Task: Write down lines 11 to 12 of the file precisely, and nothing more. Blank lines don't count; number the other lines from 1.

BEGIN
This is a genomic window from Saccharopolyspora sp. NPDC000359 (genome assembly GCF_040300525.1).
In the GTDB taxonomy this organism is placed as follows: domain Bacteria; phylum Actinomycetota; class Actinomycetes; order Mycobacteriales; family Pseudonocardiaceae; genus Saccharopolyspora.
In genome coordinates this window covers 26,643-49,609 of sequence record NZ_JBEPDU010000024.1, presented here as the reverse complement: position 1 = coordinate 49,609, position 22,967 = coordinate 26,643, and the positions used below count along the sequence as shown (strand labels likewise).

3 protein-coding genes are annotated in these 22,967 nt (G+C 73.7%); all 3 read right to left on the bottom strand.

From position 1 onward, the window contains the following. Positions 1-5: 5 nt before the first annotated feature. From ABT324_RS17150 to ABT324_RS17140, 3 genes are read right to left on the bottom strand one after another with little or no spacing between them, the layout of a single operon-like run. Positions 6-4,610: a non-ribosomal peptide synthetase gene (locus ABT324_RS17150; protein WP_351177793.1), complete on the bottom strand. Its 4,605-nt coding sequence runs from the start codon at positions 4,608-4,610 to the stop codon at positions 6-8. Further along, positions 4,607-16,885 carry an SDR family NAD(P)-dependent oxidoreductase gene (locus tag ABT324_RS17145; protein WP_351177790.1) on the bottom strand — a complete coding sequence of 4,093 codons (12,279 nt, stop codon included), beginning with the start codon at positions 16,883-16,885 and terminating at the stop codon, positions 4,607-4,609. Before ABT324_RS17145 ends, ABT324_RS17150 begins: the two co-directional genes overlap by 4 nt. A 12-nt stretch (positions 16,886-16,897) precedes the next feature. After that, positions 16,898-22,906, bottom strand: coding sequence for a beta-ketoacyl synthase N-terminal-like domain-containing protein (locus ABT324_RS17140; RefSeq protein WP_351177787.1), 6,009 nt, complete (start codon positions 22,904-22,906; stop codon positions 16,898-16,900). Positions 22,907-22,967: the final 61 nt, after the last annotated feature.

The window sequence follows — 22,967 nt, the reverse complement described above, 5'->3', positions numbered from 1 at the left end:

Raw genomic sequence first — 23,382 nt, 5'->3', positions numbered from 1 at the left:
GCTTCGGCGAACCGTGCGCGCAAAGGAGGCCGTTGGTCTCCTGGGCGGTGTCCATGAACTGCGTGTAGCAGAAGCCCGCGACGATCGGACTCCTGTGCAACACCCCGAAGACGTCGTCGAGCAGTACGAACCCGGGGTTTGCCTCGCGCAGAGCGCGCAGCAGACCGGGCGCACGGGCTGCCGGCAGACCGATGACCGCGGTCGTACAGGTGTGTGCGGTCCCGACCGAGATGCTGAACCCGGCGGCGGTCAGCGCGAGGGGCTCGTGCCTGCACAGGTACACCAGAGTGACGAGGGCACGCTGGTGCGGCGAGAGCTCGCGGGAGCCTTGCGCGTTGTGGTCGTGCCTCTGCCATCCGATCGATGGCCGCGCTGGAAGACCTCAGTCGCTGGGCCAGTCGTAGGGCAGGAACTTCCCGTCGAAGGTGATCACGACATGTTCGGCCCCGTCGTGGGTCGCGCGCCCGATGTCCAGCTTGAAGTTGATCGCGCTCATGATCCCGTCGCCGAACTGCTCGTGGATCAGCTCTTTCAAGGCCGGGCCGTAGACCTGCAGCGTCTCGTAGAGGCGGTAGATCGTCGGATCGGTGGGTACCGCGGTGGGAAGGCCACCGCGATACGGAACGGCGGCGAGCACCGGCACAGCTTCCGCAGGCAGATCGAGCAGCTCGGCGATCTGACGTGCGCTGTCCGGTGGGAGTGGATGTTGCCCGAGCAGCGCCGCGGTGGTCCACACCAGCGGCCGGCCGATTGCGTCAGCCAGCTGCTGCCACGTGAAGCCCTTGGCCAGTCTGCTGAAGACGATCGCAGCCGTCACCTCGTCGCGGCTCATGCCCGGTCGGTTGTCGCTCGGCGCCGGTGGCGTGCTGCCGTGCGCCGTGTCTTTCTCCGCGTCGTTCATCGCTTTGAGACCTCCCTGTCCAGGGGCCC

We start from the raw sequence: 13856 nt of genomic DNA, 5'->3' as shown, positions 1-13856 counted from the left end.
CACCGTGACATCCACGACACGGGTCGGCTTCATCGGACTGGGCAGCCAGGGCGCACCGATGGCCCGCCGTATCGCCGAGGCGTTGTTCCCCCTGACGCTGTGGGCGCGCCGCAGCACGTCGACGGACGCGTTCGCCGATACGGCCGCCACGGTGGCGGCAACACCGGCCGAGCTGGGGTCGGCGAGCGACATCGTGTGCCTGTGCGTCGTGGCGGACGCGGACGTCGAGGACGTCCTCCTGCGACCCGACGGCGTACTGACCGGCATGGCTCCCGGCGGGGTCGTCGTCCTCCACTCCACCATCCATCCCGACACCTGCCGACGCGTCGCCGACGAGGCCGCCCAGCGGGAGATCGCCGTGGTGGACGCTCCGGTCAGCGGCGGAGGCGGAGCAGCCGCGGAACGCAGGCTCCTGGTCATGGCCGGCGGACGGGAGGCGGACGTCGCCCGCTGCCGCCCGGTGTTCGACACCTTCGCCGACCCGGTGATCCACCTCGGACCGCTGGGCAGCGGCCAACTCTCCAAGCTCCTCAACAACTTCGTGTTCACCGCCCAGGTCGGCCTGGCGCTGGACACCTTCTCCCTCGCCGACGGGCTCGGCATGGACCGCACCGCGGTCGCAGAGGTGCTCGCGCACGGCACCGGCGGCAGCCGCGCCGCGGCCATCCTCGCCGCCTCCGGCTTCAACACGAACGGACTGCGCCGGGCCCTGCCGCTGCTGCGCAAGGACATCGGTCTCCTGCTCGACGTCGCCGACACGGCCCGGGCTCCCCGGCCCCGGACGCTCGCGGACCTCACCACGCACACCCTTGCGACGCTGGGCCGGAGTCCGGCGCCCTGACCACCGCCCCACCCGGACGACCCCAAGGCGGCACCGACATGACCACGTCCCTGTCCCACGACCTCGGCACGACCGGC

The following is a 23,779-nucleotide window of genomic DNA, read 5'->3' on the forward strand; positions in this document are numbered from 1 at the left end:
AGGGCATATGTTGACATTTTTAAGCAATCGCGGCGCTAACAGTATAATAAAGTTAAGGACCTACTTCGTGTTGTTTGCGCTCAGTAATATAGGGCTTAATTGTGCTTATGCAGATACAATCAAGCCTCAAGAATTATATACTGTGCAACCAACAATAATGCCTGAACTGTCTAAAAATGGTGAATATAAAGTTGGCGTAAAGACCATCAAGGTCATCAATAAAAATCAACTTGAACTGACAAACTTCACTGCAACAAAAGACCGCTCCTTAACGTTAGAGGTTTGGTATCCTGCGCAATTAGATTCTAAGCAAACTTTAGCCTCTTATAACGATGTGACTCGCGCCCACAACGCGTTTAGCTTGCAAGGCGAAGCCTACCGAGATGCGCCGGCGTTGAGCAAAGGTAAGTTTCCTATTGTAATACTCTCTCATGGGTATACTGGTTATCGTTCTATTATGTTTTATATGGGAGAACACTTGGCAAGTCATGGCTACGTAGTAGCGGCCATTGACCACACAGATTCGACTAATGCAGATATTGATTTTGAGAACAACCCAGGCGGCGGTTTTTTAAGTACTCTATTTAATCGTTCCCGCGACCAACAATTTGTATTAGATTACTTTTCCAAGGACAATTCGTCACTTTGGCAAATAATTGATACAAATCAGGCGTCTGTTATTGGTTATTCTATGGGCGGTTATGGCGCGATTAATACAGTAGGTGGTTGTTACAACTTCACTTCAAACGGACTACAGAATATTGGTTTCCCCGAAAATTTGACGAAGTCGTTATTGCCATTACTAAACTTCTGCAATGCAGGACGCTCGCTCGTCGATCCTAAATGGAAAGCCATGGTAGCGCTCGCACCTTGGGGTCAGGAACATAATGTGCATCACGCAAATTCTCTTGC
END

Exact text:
The following is a 23,779-nucleotide window of genomic DNA, read 5'->3' on the forward strand; positions in this document are numbered from 1 at the left end:
AGGGCATATGTTGACATTTTTAAGCAATCGCGGCGCTAACAGTATAATAAAGTTAAGGACCTACTTCGTGTTGTTTGCGCTCAGTAATATAGGGCTTAATTGTGCTTATGCAGATACAATCAAGCCTCAAGAATTATATACTGTGCAACCAACAATAATGCCTGAACTGTCTAAAAATGGTGAATATAAAGTTGGCGTAAAGACCATCAAGGTCATCAATAAAAATCAACTTGAACTGACAAACTTCACTGCAACAAAAGACCGCTCCTTAACGTTAGAGGTTTGGTATCCTGCGCAATTAGATTCTAAGCAAACTTTAGCCTCTTATAACGATGTGACTCGCGCCCACAACGCGTTTAGCTTGCAAGGCGAAGCCTACCGAGATGCGCCGGCGTTGAGCAAAGGTAAGTTTCCTATTGTAATACTCTCTCATGGGTATACTGGTTATCGTTCTATTATGTTTTATATGGGAGAACACTTGGCAAGTCATGGCTACGTAGTAGCGGCCATTGACCACACAGATTCGACTAATGCAGATATTGATTTTGAGAACAACCCAGGCGGCGGTTTTTTAAGTACTCTATTTAATCGTTCCCGCGACCAACAATTTGTATTAGATTACTTTTCCAAGGACAATTCGTCACTTTGGCAAATAATTGATACAAATCAGGCGTCTGTTATTGGTTATTCTATGGGCGGTTATGGCGCGATTAATACAGTAGGTGGTTGTTACAACTTCACTTCAAACGGACTACAGAATATTGGTTTCCCCGAAAATTTGACGAAGTCGTTATTGCCATTACTAAACTTCTGCAATGCAGGACGCTCGCTCGTCGATCCTAAATGGAAAGCCATGGTAGCGCTCGCACCTTGGGGTCAGGAACATAATGTGCATCACGCAAATTCTCTTGC